I hope you find the site useful, interesting and enjoyable. Please stop by and check out some online movies at Z Movie Club.

Z Movie Club Online Movies Home

Online Movies at Z Movie Club - Club Page - V for Vendetta

If you notice some weirdness with Online Movies at Z Movie Club, apologies. I’m still smoothing out the kinks after the launch.

If that title makes no sense to you, well… that’s good, cause you probably didn’t spend the last three hours trying to figure out why gzip compression is not working on Javascript files being served from your Apache 2.x web server.

For those of you unlucky enough to understand what I’m talking about (and thus stuck scratching your head at why Apache 2.x with mod_deflate is not compressing javascript, css, etc. files… the reason is (drum roll please): gzip compression is handled transparently by all modern browsers. Furthermore, HTTP/1.1 enabled browsers will check their cache to see if a copy of the file requested is in the cache and will not download the same file from server if present locally. Apache still receives a request for a file that is in cache, but only to check that the file version is the same, and if it is the same, Apache will not serve the file. This is the key to understanding why Apache logs report no compression on files served to a HTTP 1.1 compliant browsers… it’s cause the file was not actually sent to the requesting browser.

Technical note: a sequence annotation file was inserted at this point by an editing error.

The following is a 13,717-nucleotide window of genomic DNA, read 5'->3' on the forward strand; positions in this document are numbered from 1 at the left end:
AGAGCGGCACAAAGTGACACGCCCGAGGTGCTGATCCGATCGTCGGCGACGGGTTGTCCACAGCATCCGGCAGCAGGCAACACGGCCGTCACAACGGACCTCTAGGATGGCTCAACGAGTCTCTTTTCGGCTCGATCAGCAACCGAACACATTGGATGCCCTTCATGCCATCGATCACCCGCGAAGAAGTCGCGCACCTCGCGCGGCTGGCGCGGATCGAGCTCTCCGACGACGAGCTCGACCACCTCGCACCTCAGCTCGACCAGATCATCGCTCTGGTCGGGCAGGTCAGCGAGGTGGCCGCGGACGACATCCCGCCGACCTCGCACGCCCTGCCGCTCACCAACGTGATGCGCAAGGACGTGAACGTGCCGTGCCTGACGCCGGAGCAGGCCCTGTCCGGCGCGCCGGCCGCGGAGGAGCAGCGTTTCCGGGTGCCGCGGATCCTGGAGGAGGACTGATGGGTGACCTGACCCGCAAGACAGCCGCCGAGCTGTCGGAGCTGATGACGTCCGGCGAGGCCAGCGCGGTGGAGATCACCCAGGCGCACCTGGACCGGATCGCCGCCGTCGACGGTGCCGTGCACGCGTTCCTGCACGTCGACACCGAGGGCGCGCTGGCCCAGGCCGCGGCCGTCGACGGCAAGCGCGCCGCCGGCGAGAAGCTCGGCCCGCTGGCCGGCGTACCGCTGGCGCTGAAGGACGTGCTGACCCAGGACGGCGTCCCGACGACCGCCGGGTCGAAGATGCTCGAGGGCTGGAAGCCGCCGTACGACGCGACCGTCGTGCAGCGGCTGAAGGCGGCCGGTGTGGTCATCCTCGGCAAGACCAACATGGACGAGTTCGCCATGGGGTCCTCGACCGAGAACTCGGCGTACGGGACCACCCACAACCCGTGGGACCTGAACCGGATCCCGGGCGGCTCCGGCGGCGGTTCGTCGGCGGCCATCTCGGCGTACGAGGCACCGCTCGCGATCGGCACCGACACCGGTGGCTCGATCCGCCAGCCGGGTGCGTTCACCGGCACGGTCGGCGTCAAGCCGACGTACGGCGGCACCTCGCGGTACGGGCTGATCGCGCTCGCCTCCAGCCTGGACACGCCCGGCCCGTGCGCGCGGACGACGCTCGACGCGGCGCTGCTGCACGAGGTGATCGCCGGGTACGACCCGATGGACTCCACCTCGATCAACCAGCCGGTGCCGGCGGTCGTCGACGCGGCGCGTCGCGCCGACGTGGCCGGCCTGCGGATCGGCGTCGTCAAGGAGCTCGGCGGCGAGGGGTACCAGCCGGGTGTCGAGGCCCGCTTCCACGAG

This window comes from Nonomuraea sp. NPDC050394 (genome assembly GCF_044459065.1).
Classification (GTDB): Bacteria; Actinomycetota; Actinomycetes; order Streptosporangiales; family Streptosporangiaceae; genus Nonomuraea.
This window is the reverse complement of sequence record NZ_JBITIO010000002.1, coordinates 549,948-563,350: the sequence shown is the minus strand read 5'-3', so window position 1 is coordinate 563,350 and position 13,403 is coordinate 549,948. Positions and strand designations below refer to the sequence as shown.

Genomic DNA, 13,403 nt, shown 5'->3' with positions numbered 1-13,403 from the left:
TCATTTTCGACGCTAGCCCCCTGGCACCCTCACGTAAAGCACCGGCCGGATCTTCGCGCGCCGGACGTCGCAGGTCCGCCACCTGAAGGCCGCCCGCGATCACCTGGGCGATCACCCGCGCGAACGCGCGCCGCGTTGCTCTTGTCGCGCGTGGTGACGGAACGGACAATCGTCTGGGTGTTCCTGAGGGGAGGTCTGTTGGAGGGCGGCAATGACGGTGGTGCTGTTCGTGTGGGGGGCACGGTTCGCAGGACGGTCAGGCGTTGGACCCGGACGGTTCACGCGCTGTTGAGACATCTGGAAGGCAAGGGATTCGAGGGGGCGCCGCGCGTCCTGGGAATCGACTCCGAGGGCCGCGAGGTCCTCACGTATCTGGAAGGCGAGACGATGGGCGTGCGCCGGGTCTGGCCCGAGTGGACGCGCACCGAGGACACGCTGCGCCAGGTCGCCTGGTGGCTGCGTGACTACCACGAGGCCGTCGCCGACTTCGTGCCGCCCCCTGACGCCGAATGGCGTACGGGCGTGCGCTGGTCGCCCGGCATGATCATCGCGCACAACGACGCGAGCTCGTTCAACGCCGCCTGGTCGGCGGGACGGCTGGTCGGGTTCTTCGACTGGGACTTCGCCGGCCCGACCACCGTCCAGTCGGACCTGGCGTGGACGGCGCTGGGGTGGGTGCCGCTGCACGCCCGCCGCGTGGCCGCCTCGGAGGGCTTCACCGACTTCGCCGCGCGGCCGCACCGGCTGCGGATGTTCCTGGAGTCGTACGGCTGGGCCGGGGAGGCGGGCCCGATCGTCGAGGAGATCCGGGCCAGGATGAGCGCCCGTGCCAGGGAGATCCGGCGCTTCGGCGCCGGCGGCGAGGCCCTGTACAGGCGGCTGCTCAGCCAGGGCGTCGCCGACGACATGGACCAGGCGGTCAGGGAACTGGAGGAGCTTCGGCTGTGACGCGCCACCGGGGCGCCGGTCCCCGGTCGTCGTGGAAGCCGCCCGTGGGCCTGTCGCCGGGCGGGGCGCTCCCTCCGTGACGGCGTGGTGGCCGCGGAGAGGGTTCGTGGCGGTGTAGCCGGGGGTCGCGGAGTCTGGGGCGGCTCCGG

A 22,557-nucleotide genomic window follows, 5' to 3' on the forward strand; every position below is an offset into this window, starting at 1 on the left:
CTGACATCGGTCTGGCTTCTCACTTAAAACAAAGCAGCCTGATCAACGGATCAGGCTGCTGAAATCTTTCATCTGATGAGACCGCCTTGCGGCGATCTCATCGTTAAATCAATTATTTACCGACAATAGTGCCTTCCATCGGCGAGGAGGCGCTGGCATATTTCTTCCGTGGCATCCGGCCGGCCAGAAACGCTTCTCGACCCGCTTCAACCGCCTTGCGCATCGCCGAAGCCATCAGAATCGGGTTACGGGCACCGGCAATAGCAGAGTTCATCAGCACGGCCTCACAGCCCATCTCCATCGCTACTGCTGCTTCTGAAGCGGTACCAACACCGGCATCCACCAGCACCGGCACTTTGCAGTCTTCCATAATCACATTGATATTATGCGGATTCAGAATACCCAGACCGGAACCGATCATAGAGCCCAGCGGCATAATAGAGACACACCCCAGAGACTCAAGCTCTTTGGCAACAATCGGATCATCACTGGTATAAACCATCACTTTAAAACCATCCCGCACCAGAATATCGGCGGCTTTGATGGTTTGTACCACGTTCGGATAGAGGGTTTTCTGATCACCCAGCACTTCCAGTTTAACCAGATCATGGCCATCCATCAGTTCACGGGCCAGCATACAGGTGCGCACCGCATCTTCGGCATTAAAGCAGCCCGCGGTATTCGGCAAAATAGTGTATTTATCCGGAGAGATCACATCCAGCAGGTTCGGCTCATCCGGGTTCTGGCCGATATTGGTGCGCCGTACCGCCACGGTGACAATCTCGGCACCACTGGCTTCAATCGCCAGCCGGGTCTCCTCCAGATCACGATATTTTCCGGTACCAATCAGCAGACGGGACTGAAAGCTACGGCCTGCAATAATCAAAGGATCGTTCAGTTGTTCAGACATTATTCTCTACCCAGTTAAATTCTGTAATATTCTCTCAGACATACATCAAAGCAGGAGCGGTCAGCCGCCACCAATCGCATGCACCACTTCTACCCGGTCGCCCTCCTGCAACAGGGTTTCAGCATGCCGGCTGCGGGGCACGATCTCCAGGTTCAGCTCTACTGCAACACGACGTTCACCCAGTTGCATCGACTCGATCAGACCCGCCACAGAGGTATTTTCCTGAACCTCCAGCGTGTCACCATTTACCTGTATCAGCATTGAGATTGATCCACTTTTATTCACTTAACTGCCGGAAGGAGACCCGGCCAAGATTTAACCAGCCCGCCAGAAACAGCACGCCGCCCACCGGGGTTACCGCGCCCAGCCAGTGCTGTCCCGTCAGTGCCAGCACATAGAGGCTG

"GET /javascripts/prototip.js HTTP/1.1" -/- (-%)
"GET /javascripts/prototip.js HTTP/1.1" 2649/9002 (29%)
"GET /favicon.ico HTTP/1.1" -/- (-%)
"GET /javascripts/prototip.js HTTP/1.1" 2649/9002 (29%)
"GET /favicon.ico HTTP/1.1" -/- (-%)

In the above snippet of a mod_deflate log, the first line is Apache “serving” the prototip.js file, with 0Bytes [compressed] / 0 Bytes [uncompressed] (0% compression rate). The reason? The file is cached at the browser and thus the file is not actually sent.
The second line is after clearing the browser cache. It shows that prototip.js was sent to the browser as a 2649 Byte compressed file from an original uncompressed 9000 Byte file, which gives a compression rate of 29%. The favicon.ico file (for the little icons your see beside your site name in browser window tabs) is sent uncompressed due to it not being one of the file types we specified in http-vhosts.conf, therefore, no compression was applied to the file.